BPInsights: June 24, 2023

Previewing the Fed’s Latest Stress Test Results

The Federal Reserve will unveil the results of its 2023 stress test on June 28. The results determine large banks’ stress capital buffer, a significant part of their capital requirements. Here’s what BPI’s head of research expects from the results.

  • The key metric of the stress test—the trajectory of the aggregate common equity tier 1 (CET1) capital ratio over the projection horizon—is projected to decline from an initial 12.4 percent to a minimum of 9.2 percent. The 3.2-percentage-point decline in this year’s test surpasses the 3.0-percentage-point decrease in the 2022 stress test for the same set of banks.
  • As a result, banks’ capital requirements will likely rise due to this year’s stress tests. The stress test scenario for this year is more severe, featuring a greater increase in the unemployment rate and a larger, faster decline in house prices. The scenario continues to assume a significant drop in commercial real estate prices. Offsetting some of the intensified severity, banks using the “advanced approaches” will see an increase in the fair value of their available-for-sale securities, mitigating some of the declines in regulatory capital under stress.
  • Furthermore, slightly lower trading and counterparty losses for banks with substantial trading, processing or custodial operations are also expected.
  • Of note, stress test results are likely to be underestimating banks’ revenue under stress due to the lack of model updates.

Worth noting: In a departure from standard practice, the Fed has not released any updates to its stress testing methodologies this year. It’s still unclear whether this year’s Fed stress test results disclosure will shed light on any methodology changes. Without major revisions to account for changes in the composition of banks’ assets and financial performance, the Fed’s models will likely keep generating overly high noninterest expenses. It’s important for stress test methods to be adjusted as bank balance sheets, earnings and regulations evolve, and for the Fed to clearly communicate such adjustments to banks and the public so they can understand how the Fed forecasts risks in the banking system.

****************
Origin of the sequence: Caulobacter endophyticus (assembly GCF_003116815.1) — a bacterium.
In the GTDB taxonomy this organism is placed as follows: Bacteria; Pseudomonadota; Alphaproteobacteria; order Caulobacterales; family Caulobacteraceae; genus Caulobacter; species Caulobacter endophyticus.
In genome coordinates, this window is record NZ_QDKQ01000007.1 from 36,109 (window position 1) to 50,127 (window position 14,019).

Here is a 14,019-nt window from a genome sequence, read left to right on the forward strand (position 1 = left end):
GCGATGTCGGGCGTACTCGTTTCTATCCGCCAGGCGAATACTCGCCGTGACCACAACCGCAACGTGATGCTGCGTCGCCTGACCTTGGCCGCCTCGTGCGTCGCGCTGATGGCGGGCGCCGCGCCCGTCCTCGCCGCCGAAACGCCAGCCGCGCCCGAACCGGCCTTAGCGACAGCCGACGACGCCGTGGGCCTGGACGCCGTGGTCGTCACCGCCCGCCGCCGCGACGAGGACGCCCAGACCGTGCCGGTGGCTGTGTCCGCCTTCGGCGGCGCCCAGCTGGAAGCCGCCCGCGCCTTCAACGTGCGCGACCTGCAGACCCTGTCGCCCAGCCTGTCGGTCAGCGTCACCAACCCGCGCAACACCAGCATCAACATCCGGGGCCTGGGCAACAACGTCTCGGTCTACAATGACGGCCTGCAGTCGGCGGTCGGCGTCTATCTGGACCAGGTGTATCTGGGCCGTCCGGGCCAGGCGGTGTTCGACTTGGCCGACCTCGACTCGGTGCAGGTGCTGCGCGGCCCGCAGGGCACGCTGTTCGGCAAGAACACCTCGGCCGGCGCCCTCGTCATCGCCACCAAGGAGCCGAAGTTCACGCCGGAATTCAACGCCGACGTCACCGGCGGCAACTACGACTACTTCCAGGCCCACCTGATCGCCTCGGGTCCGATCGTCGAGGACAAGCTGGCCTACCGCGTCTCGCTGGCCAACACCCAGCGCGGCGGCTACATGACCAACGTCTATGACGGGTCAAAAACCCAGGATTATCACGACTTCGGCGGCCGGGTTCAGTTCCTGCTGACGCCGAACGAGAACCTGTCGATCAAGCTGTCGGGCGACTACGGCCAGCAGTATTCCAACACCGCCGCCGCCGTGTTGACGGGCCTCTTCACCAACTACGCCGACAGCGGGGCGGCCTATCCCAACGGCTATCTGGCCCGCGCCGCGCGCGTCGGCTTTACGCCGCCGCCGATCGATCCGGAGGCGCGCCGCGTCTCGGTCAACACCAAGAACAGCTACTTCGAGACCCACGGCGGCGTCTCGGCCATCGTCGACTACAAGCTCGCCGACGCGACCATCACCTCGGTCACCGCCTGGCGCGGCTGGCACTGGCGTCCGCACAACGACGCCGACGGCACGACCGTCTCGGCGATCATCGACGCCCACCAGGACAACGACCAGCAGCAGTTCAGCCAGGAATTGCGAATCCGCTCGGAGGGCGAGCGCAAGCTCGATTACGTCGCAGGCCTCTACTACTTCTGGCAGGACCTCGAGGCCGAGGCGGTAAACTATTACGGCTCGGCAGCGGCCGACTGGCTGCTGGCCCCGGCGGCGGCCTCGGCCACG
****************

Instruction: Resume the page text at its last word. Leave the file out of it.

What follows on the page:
Why it matters: The details of the stress tests drive banks’ capital requirements, which ultimately affect borrowing costs for households and businesses.

Five Key Things

1. Circle, Chinese Tech: The Biggest Beneficiaries of SVB’s Deposit Rescue

Big Tech and venture capital firms – stablecoin issuer Circle, a venture capital giant and a Chinese technology firm among them – were the top depositors at SVB, benefiting from the government’s backing of the bank’s uninsured deposits. Here are the top 10 depositors, according to a Bloomberg report citing an FDIC document:

  1. Circle Internet Financial ($3.3 billion in deposits)
  2. SVB and parent company ($4.6 billion)
  3. Sequoia Capital Fund ($1.0 billion)
  4. Kanzhun Limited ($903 million)
  5. Bill.com LLC ($761 million)
  6. Altos Labs ($680 million)
  7. Marqeta ($635 million)
  8. Roku Inc. ($420 million)
  9. IntraFi/Promontory ($411 million)

The FDIC has proposed a special assessment on banks to recover the costs of covering these uninsured deposits.

2. FDIC’s Gruenberg Signals Closer Scrutiny of $100B-$250B Banks

FDIC Chair Martin Gruenberg offered insights in a recent speech on the upcoming proposed rule implementing the revised 2017 Basel agreement in the U.S. Here are some key takeaways.

  • Size threshold: Gruenberg noted that the banking agencies are considering applying the proposed rule to banks with assets over $100 billion, echoing recent comments by Federal Reserve Vice Chair for Supervision Michael Barr. “This consideration has certainly been influenced by the recent experience with three bank failures of institutions with assets between $100 billion and $250 billion,” Gruenberg said. “If we had any doubt that the failure of banks in this size category can have financial stability consequences, that has been answered by recent experience.” (Fed Chair Powell indicated in Congressional testimony this week that there may be capital increases for banks down to $100 billion in assets.)